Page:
Why We Need the Open RAN Movement Even Though 3GPP Interfaces Are Already Open

Parallel Wireless
June 29, 2020

A question that often comes up in Open RAN discussions is this: why do we need the Open RAN movement if the networks use 3GPP-based interfaces, which are already open and standardized? Here is our take on this important and relevant question.

Let’s start with the basic architecture, which you can check out in our Open RAN videos. Using 4G LTE as an example, the two interfaces from the RAN point of view are:

  • The Air interface, also known as Uu or LTE-Uu interface that uses the RRC protocol
  • The S1 interface, between the RAN and the Core

Both of these interfaces are standardized by 3GPP and open, so no issues here. However, the simplified 4G network is more like what is shown in this diagram, if we go just a little bit in detail. There are 2 more interfaces that are the key reason the Open RAN movement started.

Blog-Post-Diagram

The first is the fronthaul. As we discussed in our Open RAN concept video, there are two components in the RAN. The virtualized BBU software that runs on COTS servers and the Remote Radio Head or RRH. The interface between them is known as fronthaul, and it uses the CPRI protocol. This protocol generally has vendor-specific implementation and is not necessarily open. Open RAN-focused organizations are trying to get rid of this CPRI in the fronthaul by using other open alternatives. For example, O-RAN Alliance the defines eCPRI to use with Split 7. Small Cell Forum, on the other hand, has defined N-FAPI to use with Split 6. Even though you may think these eCPRI and N-FAPI are specific to 5G, they can be used for 4G as well, along with other ethernet-based open fronthaul options.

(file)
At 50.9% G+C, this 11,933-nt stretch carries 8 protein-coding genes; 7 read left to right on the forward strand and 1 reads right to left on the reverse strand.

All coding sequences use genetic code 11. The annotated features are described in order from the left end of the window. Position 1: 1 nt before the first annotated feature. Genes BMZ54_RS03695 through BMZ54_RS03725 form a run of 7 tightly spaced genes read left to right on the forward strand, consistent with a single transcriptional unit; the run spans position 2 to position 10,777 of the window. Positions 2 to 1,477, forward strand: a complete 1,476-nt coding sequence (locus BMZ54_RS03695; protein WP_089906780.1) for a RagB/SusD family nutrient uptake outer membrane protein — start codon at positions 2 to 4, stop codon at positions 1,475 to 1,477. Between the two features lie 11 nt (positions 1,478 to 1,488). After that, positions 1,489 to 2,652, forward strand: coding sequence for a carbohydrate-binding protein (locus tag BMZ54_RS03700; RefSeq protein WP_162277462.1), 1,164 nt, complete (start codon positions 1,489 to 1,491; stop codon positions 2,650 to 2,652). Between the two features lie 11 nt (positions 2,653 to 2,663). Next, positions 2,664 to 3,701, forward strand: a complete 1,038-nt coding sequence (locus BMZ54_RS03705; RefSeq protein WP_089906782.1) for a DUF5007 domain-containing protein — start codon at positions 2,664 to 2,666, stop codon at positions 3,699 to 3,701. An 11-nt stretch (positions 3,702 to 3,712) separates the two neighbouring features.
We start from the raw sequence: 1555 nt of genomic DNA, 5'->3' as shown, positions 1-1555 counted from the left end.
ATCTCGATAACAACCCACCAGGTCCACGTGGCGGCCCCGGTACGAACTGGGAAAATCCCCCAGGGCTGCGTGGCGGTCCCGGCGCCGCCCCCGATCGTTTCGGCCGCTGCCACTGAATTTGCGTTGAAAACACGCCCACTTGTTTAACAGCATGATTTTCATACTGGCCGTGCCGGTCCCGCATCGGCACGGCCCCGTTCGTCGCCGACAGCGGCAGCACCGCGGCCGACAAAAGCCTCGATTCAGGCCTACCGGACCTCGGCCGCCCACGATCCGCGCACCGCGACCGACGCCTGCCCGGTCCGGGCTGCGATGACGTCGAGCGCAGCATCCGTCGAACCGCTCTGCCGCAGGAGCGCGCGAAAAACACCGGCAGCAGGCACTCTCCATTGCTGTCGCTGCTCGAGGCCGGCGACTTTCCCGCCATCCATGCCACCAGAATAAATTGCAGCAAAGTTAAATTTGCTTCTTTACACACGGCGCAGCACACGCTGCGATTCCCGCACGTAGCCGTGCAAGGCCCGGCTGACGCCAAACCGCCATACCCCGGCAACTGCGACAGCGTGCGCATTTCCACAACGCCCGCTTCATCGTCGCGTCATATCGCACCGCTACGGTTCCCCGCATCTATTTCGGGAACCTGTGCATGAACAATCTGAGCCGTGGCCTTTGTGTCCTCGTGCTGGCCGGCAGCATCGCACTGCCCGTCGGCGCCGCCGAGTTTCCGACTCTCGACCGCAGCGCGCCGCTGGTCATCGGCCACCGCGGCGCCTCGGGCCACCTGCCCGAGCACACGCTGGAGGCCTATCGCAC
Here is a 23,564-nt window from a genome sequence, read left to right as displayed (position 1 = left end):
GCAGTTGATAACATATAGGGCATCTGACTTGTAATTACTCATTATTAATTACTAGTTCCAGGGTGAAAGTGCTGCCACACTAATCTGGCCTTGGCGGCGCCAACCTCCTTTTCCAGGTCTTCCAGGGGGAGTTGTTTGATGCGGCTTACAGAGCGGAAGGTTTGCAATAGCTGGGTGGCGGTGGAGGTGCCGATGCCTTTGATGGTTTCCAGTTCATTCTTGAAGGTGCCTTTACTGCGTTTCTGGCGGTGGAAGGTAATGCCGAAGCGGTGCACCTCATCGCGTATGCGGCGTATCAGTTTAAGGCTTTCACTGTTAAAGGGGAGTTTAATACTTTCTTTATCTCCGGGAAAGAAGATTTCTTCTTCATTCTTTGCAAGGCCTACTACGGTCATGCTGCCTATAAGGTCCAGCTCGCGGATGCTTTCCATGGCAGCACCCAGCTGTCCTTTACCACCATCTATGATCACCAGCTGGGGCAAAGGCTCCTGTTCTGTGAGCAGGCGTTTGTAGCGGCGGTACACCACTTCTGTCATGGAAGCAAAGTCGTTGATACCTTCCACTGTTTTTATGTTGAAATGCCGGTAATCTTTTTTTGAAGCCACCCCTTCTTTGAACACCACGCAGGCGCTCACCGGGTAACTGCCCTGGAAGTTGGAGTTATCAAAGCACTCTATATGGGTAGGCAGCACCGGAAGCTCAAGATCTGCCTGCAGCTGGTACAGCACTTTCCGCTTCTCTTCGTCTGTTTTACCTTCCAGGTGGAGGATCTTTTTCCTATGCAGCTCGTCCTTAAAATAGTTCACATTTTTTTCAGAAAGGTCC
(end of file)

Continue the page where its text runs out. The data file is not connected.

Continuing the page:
The second interface to note is the X2 interface. Even though this interface has been defined by 3GPP, it is an optional interface. Many incumbent vendors intentionally did not implement this initially and, when they did implement it, they used many proprietary messages over this interface thereby ensuring that multi-vendor networks were difficult for an operator to deploy.

While we won’t cover everything the X2 interface does in this blog post, the main thing to note is that X2 is quite useful for a 4G network, even though it is an optional interface. For multi-vendor networks to function seamlessly, this interface becomes essential, especially for managing interference. It becomes even more important in case of 5G.

X2-Interface
As you may be aware, all the 5G deployments today are 5G Non-Standalone or NSA deployments. People who are familiar with technical terminology also call this Option 3, 3A, 3X or by 3GPP defined name, EN-DC. What this means in simple terms is that the 5G New Radio is used for the access network, but it only works in conjunction with the 4G LTE access network and the 4G core, also known as the EPC.

So, if the X2 interfaces are not open, then operators are forced to deploy 5G today using their existing 4G LTE vendors. In some cases, the operators have come up with innovative solutions where they have provided a new or existing small chunk of 4G spectrum to the new 5G vendor to break this 4G dependency, but every operator does not have a spare chunk of spectrum available for these kinds of innovative solutions.

Open interfaces would be very helpful in such a scenario, and we hope this explanation helped clarify why the Open RAN movement is still necessary even though we use 3GPP defined interfaces for many different connections, be it air interface or connecting to the core and to the outside word.

Interested in learning more about our OpenRAN solutions? Contact us today.

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